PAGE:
Hello! I was wondering whether it’s better for parallelism to schedule multiple function calls (which may or may not reshape it) on a single mutable dask.array object:
data = dask.array.from_zarr(...)
data = function1(data)
data = function2(data)
data = function3(data)
or whether it’s better to have separate data objects for each operation:
data0 = dask.array.from_zarr(...)
data1 = function1(data0)
data2 = function2(data1)
data3 = function3(data2)
I’ve been playing with a single mutable array (first option), which works well, but I did notice that sometimes successive functions wait for the previous function to complete fully (where they should be able to run in parallel) - especially custom functions implemented via map_blocks.
I’m wondering if the second option might be a way of resolving that.
Dask Arrays (and all Dask collections) are immutable objects. Which means when you apply an operation on it, you create new values, you don’t modify it inplace.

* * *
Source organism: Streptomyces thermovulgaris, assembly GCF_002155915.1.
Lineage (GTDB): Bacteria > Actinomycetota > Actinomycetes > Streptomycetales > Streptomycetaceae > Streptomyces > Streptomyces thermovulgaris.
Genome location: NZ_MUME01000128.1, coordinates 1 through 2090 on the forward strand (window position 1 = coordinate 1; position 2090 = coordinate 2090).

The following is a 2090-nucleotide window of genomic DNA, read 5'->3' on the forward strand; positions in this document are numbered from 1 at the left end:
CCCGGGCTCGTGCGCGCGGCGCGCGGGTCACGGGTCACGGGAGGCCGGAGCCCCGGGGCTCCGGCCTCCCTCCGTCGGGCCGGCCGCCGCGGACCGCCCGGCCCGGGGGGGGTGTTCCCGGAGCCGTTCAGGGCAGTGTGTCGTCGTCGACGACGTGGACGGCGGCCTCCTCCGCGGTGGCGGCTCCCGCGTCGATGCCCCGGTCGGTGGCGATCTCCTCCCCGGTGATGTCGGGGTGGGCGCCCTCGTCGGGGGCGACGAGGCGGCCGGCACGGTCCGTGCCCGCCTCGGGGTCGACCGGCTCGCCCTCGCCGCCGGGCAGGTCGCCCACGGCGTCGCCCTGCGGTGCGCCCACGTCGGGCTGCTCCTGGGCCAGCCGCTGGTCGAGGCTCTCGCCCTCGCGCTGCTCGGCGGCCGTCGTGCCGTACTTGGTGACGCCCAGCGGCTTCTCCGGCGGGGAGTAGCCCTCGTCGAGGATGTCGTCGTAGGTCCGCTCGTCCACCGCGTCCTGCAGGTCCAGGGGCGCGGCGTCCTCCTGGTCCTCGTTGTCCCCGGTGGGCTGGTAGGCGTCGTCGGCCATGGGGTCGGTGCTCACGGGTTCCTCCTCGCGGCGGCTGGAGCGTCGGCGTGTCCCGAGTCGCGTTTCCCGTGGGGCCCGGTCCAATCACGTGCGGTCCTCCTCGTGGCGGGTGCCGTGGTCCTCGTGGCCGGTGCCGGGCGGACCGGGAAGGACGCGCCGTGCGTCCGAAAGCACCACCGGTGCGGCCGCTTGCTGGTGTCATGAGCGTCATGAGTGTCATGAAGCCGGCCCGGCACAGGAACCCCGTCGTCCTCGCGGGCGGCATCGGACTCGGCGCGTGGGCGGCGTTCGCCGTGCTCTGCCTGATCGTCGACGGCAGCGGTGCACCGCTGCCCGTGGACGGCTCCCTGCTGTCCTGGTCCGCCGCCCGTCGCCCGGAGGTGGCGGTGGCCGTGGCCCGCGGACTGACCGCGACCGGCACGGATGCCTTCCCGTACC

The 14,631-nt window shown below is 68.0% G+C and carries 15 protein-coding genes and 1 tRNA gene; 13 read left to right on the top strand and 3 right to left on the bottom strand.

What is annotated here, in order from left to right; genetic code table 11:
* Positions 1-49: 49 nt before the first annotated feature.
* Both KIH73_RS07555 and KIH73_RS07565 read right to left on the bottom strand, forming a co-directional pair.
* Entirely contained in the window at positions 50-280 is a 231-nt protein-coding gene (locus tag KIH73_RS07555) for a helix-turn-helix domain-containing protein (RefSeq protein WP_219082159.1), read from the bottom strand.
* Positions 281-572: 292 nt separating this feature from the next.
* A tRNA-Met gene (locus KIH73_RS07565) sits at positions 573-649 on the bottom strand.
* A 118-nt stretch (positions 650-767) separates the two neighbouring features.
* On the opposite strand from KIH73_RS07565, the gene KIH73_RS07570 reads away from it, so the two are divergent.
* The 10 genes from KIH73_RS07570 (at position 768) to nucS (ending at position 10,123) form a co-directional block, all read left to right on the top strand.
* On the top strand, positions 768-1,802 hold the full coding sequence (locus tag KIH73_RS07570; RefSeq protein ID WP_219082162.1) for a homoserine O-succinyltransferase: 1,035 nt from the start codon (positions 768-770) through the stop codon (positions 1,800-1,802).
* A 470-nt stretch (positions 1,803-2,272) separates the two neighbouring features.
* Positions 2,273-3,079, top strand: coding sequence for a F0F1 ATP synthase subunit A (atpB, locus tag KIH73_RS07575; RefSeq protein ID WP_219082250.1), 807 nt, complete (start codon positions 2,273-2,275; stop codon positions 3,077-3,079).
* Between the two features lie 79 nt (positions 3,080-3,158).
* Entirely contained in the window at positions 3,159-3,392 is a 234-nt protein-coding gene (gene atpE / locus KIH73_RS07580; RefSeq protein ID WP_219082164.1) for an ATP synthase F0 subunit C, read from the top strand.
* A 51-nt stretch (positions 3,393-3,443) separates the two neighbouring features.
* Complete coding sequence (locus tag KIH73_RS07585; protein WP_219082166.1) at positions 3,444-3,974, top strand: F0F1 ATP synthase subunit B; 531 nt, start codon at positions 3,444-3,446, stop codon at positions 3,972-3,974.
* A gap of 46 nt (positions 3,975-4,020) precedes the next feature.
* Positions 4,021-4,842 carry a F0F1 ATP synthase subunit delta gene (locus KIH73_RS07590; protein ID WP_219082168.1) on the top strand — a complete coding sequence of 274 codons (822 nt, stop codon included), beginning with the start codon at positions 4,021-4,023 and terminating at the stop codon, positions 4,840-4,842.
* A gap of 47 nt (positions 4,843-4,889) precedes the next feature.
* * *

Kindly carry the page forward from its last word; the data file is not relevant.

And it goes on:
Anyway, regarding your examples, I’m not sure there is a real difference between the two. In both cases, you just link
function* calls to the output of the previous call. In one case you keep a reference to intermediate results (the second code snippet), in the other you don’t (which is better for memory efficiency if you don’t need it).
There is not enough information on your workflow to tell if you can really run the functions in parallel, but in its current state, you are asking Dask to wait for the previous call (at least block by block) to be able to continue to the next function call. Could you produce a complete Minimum Reproducible Example so that we can better help you?